Every leader will encounter the good, bad, and ugly aspects of human nature and behavior. Both in themselves and others that they rub shoulders. In the 7 Deadly Sins of Leadership, Morrissey sets out to give insight and provide a plan for dealing with each of the “sins”. He does it in three ways; each chapter has a self-assessment (ignorance is a death sentence for any leader as it eliminates the option to take action effectively), an understanding the behavior section (each leadership sin manifests itself in certain behaviors, each chapter deals with these separately), and a taking action section (once we have laid the groundwork for understanding ourselves and our behavior, we can take steps to becoming a more effective leader).  Finally, he offers the “grey area.”  Use with caution as the suggestion may be a bit risky.   Morrissey is quick to say that some of the book may or may not relate to each person but he leaves a caveat, if you don’t relate now, beware you may in the future. This is a resource that can be revisited throughout one’s career.  The chapter titles are:

  1. Gluttony– No Delegation.  Micromanagement. Refusal to Simplify.
  2. Pride– Never Listens. Lacks Trust.  Poor Hiring & Promoting.
  3. Greed– Money Focus, Indecisive with No Priorities, Lack of Communication.
  4. Lust– Lack of Follow Through, Short-Term Focus, Constant Reorganization.
  5. Sloth– Lies, Focus on Little Things, No Passion, No Creativity,
  6. Envy– Perfectionist, Irrational Comparison.
  7. Wrath– Anger, Prohibit Mistakes & Foster Blame, Focus on Negative.

As I work through this book, I will be providing updates.  So far it is a great read, very simple.  There is a list in Proverbs 6:16-19 that captures the essence of these sins, the closest New Testament parallel is found in Galatians 5:19-20.  The 7 Deadly Sins came from Pope Gregory in the 6th Century.  These became cemented into Catholic Church doctrine ever since.   So far the origins of the 7 Deadly sins have not been brought up in this book.  This is a management/leadership book from a secular perspective using these 7 Deadly Sins terminology.

Adrenaline and Stress (Dallas: Word Publishing, 1995)

Typically I read books for others, with them in mind. Each time I picked this book up to read I was the nail being hammered. A seemingly perfect read for this point in my journey. Nearly every chapter echoed, “I never knew that!” The most eye opening concept to me was the difference between good stress and bad stress. Having experienced a major ministry blow recently, no one would have been able to convince me that this was less harmful than staying in a high energy ministry. Hart assures that even good things can cause bad stress (13). The stress that kills is not the bad stress. In fact the stress that does us in is the stress of challenge, high-energy output and over commitment (54). Like a good “Aha!” moment Dr. Hart eloquently scripted these concepts over and over again. The human body doesn’t distinguish between whether a stressor is from within or from without the body- it responds the same in either case (25). Like revving up a car engine can actually be good for the engine in moderation but constant redlining of the engine will cause too much carbon build up. The engine and our bodies actually age faster (27). It is not enough to eat right and keep cholesterol down (28). Adrenaline and stress must be managed.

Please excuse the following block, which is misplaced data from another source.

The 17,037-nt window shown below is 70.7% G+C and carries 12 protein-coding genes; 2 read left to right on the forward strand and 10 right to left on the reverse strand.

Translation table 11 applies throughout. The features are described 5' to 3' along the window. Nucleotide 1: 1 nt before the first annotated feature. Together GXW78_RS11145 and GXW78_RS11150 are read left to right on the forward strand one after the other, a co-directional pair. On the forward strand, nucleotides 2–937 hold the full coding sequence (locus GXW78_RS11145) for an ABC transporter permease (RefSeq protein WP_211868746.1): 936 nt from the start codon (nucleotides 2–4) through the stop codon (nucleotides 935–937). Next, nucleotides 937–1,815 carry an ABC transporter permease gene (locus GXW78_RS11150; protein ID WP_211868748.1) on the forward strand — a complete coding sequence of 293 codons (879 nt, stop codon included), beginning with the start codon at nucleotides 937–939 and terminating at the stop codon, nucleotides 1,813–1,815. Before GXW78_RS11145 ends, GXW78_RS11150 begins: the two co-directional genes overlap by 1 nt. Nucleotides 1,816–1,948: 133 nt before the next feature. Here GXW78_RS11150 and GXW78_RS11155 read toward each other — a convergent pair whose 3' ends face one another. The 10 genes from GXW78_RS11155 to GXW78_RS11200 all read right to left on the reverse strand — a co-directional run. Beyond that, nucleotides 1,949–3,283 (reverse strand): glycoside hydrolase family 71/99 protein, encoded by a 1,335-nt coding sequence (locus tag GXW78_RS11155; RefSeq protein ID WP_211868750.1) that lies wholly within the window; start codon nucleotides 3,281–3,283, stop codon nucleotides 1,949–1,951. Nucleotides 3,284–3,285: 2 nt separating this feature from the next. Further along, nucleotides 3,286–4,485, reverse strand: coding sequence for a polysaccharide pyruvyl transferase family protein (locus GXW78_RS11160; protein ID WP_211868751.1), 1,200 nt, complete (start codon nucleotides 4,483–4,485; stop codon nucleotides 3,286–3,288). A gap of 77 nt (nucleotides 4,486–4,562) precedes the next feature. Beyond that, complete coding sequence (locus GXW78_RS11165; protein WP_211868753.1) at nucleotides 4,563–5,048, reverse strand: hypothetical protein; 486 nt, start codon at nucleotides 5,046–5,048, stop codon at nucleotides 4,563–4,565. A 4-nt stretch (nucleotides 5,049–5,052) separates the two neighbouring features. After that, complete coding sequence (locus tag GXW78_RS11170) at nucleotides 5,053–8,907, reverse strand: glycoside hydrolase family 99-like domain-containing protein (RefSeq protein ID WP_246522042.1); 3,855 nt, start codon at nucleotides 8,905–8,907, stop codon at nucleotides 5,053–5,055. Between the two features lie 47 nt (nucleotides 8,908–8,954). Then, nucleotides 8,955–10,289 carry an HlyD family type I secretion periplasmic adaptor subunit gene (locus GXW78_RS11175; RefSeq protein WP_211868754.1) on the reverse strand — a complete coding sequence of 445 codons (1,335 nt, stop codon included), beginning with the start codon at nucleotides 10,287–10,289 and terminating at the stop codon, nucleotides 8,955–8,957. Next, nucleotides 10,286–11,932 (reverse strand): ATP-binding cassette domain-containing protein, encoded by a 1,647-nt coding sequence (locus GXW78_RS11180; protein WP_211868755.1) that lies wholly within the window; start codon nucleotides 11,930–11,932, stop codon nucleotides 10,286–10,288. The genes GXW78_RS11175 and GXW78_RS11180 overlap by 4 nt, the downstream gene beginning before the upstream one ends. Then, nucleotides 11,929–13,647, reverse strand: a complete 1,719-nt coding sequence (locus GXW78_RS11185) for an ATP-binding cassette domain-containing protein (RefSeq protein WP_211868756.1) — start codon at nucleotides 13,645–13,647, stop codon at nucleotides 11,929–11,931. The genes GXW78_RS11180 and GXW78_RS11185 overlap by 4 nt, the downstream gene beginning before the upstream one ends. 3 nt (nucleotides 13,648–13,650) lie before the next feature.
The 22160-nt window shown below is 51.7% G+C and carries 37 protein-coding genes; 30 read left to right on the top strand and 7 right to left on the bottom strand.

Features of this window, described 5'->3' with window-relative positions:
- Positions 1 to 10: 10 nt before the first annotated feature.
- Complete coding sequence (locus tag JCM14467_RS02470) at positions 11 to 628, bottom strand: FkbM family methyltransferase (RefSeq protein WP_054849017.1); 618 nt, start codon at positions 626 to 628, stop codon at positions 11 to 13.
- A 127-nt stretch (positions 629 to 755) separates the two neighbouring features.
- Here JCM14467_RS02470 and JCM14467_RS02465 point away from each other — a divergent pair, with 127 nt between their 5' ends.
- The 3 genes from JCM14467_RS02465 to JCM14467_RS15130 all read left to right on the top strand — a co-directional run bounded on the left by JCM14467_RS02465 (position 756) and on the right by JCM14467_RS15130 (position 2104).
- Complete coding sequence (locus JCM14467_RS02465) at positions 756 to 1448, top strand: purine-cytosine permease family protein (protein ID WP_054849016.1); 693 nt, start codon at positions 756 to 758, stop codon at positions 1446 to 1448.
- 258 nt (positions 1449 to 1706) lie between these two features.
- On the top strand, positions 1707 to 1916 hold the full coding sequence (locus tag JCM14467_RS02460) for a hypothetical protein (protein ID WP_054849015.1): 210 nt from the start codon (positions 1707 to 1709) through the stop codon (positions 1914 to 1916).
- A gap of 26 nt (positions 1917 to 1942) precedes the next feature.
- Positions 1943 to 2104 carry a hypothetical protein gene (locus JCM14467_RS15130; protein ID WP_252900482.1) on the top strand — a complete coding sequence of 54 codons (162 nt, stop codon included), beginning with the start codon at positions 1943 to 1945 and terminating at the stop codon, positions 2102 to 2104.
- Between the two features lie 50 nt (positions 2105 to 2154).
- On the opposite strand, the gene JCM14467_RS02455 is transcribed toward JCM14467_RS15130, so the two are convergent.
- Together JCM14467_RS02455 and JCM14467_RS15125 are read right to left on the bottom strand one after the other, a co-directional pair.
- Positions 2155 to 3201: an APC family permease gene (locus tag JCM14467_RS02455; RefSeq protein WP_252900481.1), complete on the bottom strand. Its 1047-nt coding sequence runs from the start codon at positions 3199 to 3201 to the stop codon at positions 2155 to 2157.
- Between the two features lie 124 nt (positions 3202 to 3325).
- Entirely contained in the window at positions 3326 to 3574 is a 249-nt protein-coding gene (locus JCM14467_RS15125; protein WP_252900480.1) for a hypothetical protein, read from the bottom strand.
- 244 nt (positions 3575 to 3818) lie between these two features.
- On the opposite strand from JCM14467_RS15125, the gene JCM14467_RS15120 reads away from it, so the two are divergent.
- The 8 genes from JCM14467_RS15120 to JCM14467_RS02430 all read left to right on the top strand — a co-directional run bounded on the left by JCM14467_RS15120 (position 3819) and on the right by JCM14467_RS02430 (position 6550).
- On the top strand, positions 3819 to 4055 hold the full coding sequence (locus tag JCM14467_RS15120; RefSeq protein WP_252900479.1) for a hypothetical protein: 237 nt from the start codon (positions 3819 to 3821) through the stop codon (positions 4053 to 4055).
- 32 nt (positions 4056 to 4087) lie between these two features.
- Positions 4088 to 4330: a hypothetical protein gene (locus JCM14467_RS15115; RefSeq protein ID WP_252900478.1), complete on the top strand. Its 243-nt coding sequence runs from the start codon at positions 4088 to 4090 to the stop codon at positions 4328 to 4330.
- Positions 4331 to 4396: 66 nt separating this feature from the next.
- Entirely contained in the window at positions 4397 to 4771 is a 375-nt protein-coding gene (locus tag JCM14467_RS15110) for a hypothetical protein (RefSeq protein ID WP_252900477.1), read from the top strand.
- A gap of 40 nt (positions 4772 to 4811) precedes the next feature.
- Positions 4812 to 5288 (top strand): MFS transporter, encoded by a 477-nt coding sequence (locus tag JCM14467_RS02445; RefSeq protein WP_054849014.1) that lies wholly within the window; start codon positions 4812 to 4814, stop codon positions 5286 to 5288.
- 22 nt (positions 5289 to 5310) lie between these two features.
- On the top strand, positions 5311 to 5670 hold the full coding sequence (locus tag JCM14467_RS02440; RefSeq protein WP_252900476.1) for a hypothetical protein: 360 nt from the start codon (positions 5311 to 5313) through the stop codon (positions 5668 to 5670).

Leadership as an Identity (Chicago: Moody Publishers, 2009)

Ask yourself this question: What type of character qualifies the people God chooses to use?

The question itself assumes an atypical answer, simply because it leaves out so much. To ask only about one’s character seems inadequate when defining a leader. We surely need to ask about character, but also about personality, communication skills, IQ, education, previous experience, and more… don’t we?

Crawford Loritts disagrees. He answers the question with four simple words: Brokenness, communion, servanthood, and obedience.

These four traits form the framework for Leadership as an Identity. By examining each trait, Loritts undermines many pervasive assumptions about leadership that are unbiblical.

According to Loritts, God doesn’t look for leaders like the world does. He looks for disciples, and ironically, as these disciples follow Him, they will lead.


When Helping Hurts (Chicago: Moody Publishers, 2009)

Churches and individual Christians typically have faulty assumptions about the causes of poverty, resulting in the use of strategies that do considerable harm to poor people and themselves. When Helping Hurts provides foundational concepts, clearly articulated general principles and relevant applications. The result is an effective and holistic ministry to the poor, not a truncated gospel.


The Mission of God (Downer's Grove: Inter-Varsity Press, 2006)

Most Christians would agree that the Bible provides a basis for mission. But Christopher Wright boldly maintains that mission is bigger than that–there is in fact a missional basis for the Bible! The entire Bible is generated by and is all about God’s mission. In order to understand the Bible, we need a missional hermeneutic of the Bible, an interpretive perspective that is in tune with this great missional theme. We need to see the “big picture” of God’s mission and how the familiar bits and pieces fit into the grand narrative of Scripture. Beginning with the Old Testament and the groundwork it lays for understanding who God is, what he has called his people to be and do, and how the nations fit into God’s mission, Wright gives us a new hermeneutical perspective on Scripture. This new perspective provides a solid and expansive basis for holistic mission. Wright emphasizes throughout a holistic mission as the proper shape of Christian mission. God’s mission is to reclaim the world–and that includes the created order–and God’s people have a designated role to play in that mission


The Master Plan of Evangelism (Grand Rapids: Revell, 1963)


Since 290 Community Church prays, dreams, and works towards Making Disciples that Make Disciples, there is probably no better book on the topic than The Master Plan of Evangelism by Robert Coleman.  Few books have stood the test of time and have been more useful for building the Kingdom of God one disciple at a time.